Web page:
Jack Henry Lending is offering an integrated solution for FIs unable to service loan applicants, just in time for this week’s launch of another round of Paycheck Protection Program (PPP) loans.
The Monnet, Mo.-based tech company has helped approximately 400 banks and credit unions handle PPP requests from small businesses. During the previous funding round, Jack Henry helped process more than 70,000 loans with a total of $6.5 billion in requests, but was unable to assist banks if the lending institution couldn’t make the loan.
“We didn’t have a place for them to go,” Terry Renoux, head of Jack Henry Lending, told Bank Innovation. “So the lesson learned was those customers, those borrowers, ended up having to go find another source for their loan,” which “aggravated their relationship with their bank.” Renoux added, “We needed a place to refer to loans to that we would be confident they would be looked at and be funded in a timely fashion.”
To address the issue, Jack Henry last week announced a partnership with Biz2Credit, a $387 million fintech lender that offers alternatives to small businesses whose community banks cannot handle their loans. Banks unable to supply loans can automatically forward them to Biz2Credit, without any exchange of funds or costs to the originating financial institution.
Renoux hopes the solution will bridge a gap that existed during the first PPP round. “If you look at community banks, there’s just hundreds [of them] and they live and operate and work and buy directly from the small businesses. That’s the connection that I’m trying to continue to make sure our solution solves,” he said.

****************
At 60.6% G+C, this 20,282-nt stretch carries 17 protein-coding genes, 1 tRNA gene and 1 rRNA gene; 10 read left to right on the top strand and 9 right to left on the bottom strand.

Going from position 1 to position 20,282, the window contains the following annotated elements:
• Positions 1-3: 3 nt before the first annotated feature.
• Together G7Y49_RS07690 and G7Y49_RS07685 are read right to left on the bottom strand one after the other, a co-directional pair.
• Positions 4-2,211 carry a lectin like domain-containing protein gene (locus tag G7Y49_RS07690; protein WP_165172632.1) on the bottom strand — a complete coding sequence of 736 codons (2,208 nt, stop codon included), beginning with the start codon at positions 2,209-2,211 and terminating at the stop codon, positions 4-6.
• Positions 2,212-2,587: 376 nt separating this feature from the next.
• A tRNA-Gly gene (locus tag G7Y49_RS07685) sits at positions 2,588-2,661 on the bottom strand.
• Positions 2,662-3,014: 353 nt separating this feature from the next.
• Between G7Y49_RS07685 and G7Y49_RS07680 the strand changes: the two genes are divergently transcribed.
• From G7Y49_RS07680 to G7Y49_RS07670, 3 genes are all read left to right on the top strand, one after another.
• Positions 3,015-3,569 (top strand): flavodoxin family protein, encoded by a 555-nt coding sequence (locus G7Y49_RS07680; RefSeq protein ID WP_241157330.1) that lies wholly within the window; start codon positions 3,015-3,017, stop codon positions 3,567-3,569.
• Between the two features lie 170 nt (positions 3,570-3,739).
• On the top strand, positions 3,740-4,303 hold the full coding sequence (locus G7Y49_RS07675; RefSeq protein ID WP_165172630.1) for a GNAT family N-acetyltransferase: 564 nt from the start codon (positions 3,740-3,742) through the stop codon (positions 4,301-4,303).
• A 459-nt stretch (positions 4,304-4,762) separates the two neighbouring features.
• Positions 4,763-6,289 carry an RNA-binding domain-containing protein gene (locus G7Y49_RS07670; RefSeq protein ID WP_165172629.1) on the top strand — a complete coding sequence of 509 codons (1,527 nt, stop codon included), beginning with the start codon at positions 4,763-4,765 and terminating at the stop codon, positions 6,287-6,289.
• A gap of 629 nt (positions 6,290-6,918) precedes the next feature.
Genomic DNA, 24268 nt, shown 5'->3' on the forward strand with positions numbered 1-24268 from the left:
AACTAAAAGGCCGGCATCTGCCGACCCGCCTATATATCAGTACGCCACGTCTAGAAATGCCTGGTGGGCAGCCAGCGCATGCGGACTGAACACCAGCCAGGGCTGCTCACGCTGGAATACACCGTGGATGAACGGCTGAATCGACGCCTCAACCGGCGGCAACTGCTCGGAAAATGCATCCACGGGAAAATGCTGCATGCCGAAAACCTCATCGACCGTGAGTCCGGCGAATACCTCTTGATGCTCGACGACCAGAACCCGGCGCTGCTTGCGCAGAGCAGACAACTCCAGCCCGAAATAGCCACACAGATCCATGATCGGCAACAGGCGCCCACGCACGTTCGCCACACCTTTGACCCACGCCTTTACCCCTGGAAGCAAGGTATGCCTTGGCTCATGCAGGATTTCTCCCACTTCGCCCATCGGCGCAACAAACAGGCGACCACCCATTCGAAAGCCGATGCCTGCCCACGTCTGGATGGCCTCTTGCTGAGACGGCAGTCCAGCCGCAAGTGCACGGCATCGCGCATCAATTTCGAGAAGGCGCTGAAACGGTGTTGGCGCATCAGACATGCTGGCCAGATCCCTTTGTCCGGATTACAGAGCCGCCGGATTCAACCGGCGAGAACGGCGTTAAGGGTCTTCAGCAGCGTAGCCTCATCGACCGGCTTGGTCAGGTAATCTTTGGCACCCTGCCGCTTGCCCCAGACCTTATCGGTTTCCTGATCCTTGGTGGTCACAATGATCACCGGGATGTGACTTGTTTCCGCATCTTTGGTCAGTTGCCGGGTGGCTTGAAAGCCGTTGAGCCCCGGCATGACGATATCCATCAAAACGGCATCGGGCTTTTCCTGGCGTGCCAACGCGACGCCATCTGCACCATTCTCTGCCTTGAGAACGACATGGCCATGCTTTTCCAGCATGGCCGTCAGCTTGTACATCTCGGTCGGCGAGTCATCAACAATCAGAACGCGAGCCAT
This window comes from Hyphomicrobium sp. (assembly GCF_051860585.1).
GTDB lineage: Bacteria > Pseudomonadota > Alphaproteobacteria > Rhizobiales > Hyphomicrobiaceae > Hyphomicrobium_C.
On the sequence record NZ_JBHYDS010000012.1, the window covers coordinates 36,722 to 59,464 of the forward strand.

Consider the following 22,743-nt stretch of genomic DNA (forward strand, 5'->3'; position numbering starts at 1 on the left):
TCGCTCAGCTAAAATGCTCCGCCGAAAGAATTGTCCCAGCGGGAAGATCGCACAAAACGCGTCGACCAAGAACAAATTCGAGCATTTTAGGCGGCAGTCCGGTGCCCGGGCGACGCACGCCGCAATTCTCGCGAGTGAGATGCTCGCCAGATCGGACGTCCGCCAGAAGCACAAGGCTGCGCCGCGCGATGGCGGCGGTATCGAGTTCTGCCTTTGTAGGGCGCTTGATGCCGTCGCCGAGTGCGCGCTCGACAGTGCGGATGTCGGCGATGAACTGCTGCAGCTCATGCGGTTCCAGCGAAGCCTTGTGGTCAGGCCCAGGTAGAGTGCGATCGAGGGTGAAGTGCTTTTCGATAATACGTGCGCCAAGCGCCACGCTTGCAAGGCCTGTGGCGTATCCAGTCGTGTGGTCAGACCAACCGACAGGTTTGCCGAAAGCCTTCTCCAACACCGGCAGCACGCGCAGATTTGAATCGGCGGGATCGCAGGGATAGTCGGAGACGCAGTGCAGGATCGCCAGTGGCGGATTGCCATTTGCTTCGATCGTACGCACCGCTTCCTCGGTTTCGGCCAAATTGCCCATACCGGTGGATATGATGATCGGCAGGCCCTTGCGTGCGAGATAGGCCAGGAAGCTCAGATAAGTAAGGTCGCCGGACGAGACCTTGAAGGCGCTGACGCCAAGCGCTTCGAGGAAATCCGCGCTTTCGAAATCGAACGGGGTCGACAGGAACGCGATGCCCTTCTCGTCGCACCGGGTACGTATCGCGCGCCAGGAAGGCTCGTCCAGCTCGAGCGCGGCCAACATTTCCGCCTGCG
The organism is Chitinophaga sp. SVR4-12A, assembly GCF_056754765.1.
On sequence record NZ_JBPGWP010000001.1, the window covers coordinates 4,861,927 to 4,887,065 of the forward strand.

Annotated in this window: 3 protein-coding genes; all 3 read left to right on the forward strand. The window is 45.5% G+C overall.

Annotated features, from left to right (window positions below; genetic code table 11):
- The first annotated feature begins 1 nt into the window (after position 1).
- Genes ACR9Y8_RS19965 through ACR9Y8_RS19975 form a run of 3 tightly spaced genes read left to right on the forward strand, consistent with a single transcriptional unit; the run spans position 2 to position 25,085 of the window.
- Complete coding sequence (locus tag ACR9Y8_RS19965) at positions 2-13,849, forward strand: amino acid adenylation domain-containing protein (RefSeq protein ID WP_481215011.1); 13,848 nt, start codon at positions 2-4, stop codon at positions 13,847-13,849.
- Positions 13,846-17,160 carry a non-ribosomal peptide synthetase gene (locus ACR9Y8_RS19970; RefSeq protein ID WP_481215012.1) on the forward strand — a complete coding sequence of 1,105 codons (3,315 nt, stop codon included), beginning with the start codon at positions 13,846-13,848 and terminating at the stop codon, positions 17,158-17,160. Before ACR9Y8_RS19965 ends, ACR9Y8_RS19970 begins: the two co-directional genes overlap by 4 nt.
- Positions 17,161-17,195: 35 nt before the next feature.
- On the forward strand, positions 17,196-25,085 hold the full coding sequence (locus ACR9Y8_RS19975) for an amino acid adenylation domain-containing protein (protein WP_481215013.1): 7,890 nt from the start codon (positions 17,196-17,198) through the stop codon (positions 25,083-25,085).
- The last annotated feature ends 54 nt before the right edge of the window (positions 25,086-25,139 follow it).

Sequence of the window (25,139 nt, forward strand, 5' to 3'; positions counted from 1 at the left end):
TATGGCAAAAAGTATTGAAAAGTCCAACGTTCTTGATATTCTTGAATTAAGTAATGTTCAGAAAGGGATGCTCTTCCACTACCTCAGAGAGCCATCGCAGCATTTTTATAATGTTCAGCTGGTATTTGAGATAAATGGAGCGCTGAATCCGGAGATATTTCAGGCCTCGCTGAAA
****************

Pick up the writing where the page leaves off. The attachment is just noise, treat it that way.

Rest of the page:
Jack Henry also added an option for customers to use a “do-it-yourself” interface with the PPP application between the first round of PPP applications and the forgiveness phase. The interface allows small businesses to upload and enter all their loan information online, freeing bank staff from do so manually.
For the DIY interface, Jack Henry partnered with SMB loan marketplace Lendio, which collects data for the bank and sends it to the SBA via its secure E-Tran connection. Jack Henry already had a long partnership with software company Wolters Kluwer, using its TSoftPlus back-end solution to support loan processing while managing compliance and risk management concerns. To support these partnerships, Jack Henry built an API to connect the platforms back to its core system, Renoux explained.
The whole process was complicated by how little was known in advance about the PPP process at first.
“Some of what we did was just absolutely on the fly during the first two rounds, because we had to be as ready as we could be. But there were parts that we learned that needed to be improved upon, especially for forgiveness, because, when we stood up the solution for the first two rounds of PPP, we didn’t even know what forgiveness was going to require,” Renoux said.
Jack Henry required its client institutions to sign a one-year contract for managing their PPP loans, and anticipates keeping most of its 400 or so customers for the upcoming $284 billion funding round, Renoux said.
Jack Henry’s solution has helped the Peoples Bank of Alabama close nearly $80 million in loans to date, said Jim Kenney, the bank’s chief information officer and chief operating officer. The $825 million bank based in Cullman, Ala., helped more than 600 businesses with PPP loans, Kenney noted.
“We stood up our portal in just a day’s time and were able to accept applications since day one,” Kenney stated. “We were already closing loans by the time other vendors in the market were just announcing they had a solution ready. Working closely with Jack Henry, we have been able to swiftly step up to the plate to serve our community in a time of crisis, which is what banking is all about.”